9. Robert Cook trans., Njal’s Saga, in The Complete Sagas of Icelanders, vol. III, edited by Viðar Hreinsson, Robert Cook, Terry Gunnell, Keneva Kunz, and Bernard Scudder. (Reykjavík: Leifur Eiríksson Publishing, 1997), 127-8. (Chapter 105, pages 180-1 in the Penguin edition)

10. Ari Thorgeirsson, The Book of the Icelanders: Íslendingabók, translated by Siân Grønlie, edited by Anthony Faulkes and Alison Finlay. (London: University College London, 20016), 9. (Chapter 7)

11. Hermann Pálsson and Paul Edwards trans., The Book of Settlements: Landnámabók. (repr., 1972; Manitoba: University of Manitoba Press, 2012), 97. (Chapter 218)

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Boy’s ceremonial kimono. Meiji period (1868-1911), Japan.  The Kimono Gallery. A plain silk miyamairi kimono used for christening a baby boy at a Shinto ceremony, featuring yuzen and painting depictions of the famous folktale battle scene of Gojo Bridge. The Gojo Bridge folktale painted on this kimono involves two beloved historical figures that have been turned into legends. The first of the two historical figures was Benkei, a Japanese warrior monk (sohei) who left the Buddhist monastery and became a ‘yamabushi’, a member of a sect of mountain ascetics who were recognizable by their black caps. The second figure is Minamoto no Yoshitsune, a son of the warlord Minamoto no Yoshitomo. As depicted on this kimono, Benkei posted himself at Gojō Bridge in Kyoto, where he disarmed every passing swordsman, eventually collecting 999 swords. On his 1000th duel, Benkei was defeated by Minamoto no Yoshitsune – thereafter, he became a retainer of Yoshitsune. Benkei is painted in detail on this miyamairi kimono, while Minamoto no Yoshitsune is represented merely by a sword – a clever way to highlight Benkei and simplify the image. This legend is very suitable for a boy’s kimono - parents would want their boy to grow up to be as brave and noble as these two famous legends. The painting is very detailed relative to most miyamairi kimonos: the river waves, the bridge, and especially the carefully-rendered bamboo grass and flower motifs on Benkei’s kimono and hakama are wonderfully executed.

Night In The Woods & 999

Hi guys Minx here,

Winners will be announced in a week and I’ll be reaching out to a few of you about doing some paid work around then too. I will be running competitions like this semi regularly as an incentive for art. Likely the next one will take place in April.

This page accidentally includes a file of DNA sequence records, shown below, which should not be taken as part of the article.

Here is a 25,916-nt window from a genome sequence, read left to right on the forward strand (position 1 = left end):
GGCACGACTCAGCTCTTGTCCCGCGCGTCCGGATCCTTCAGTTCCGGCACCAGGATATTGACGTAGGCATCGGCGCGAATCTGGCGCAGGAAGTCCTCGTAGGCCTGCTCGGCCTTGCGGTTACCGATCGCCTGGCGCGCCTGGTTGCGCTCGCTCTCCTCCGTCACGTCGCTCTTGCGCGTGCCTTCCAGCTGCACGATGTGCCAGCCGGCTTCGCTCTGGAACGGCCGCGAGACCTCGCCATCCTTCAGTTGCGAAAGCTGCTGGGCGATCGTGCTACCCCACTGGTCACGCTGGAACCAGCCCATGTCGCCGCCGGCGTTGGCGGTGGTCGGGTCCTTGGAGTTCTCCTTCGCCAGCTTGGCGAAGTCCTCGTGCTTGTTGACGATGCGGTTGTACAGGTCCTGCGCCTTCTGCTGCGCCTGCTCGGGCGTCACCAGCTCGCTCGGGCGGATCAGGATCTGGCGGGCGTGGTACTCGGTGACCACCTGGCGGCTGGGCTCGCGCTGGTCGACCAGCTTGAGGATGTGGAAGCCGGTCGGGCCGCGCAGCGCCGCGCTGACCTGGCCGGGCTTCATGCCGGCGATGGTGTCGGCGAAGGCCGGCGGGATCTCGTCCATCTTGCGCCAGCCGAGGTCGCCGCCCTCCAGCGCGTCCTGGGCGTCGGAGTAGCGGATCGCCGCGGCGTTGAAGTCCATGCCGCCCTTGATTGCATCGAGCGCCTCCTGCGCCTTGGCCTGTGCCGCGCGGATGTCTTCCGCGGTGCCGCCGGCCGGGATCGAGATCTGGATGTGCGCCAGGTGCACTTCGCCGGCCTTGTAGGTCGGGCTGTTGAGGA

In the interim if anyone is interested in just making some art for arts sake I’d love some spoiler free thumbnails for Night In The Woods and 9 Hours, 9 Persons, 9 Doors (Night In the Woods is the priority) but only if you feel inclined. 

anonymous asked:

Hi! I absolutely love your writing, and no pressure or anything, but I thought of a great writing prompt - there's this story how if one folds 1000 paper cranes, one's wish will come true. Hux makes 1000 cranes, wishing for Ren's affection!

It’d been a story his mother had told him before she passed away. Hux remembers sitting eagerly in his bed as a boy, waiting for his mother to come to his room after finishing her kitchen duties, his favourite red book cuddled close to his chest. Mother was never late, always creeping into his room one night a week to read to him before bed. 

“1000 paper cranes,” she would whisper to him, turning the book around so little Armitage could see the picture of the paper birds suspended in the air as though gliding. “Fold them with care and hang them on string, and you will be granted the wish of a king.”

Repeating the rhyme over and over in his mind, Hux stares at the piece of paper in front of him, slightly battered and crisp white against the dark wood of his desk. As a boy, he’d wanted nothing more than to spend his days folding paper to get his wish, though he was never sure what he’d wish for. To be taller? More time with his mother? For the rain to stop falling?

There’s a knock on the door of his office, three harsh rasps that startle Hux from his daydream. Before he can open his mouth, the door swishes open and Kylo Ren breezes in, the only storm that Hux would ever welcome. Kylo’s mask is tucked in the crook of his arm, held tightly against his ribs. Hux wishes the damned thing was on Kylo’s face, hiding his dark, brooding eyes from Hux’s sight. 

 "General,“ Kylo greets blandly, though the sound of his voice is like a perfect symphony to Hux’s ears, in-tune and blissfully warm. “The Supreme Leader is requesting an audience with the two of us. He wishes for an update on Project Starkiller.“ 

As Kylo talks, Hux fixates on his lips, plush and pink, imagining how they’d feel against his own. Kylo is a beauty to behold, an odd mix of uniqueness and paleness that attracts Hux to him like stars to the sky. 

Hux wants, but knows he can never have. 

“Very well,” Hux replies, mimicking the monotone that Kylo had used, doing his best to disguise his feelings. “I’ll be there momentarily." 

Kylo nods, turning around quickly to leave, as one would to get away from a bad smell. Hux sighs, sitting back in his chair. Kylo intrigues him to the point where Hux thinks he’ll go mad if he dwells on it for too long. The moment the knight removed his helmet in front of Hux for the first time, Hux knew he was ruined. 

But it’s impossible, Kylo would never– 

Hux looks down at the paper, suddenly knowing what his wish is. 

He begins folding, remembering how his mother had shown him how to make the perfect little crane. It’s tricky with gloves on, but with his nimble fingers, Hux manages to make his first crane out of the white paper, albeit rustily so. 

"I wish he would fall in love with me,” Hux says aloud, quiet enough that no eavesdropper would hear but loud enough that the gods and stars would take note of his beginning. 

He leaves the paper crane in the middle of his desk and stands, straightening his jacket, ready to meet with Snoke, and to see Kylo again. 

Only 999 cranes to go.

Keep reading

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The answer to my question to how to destroy the Sith is Obi-Wan Kenobi.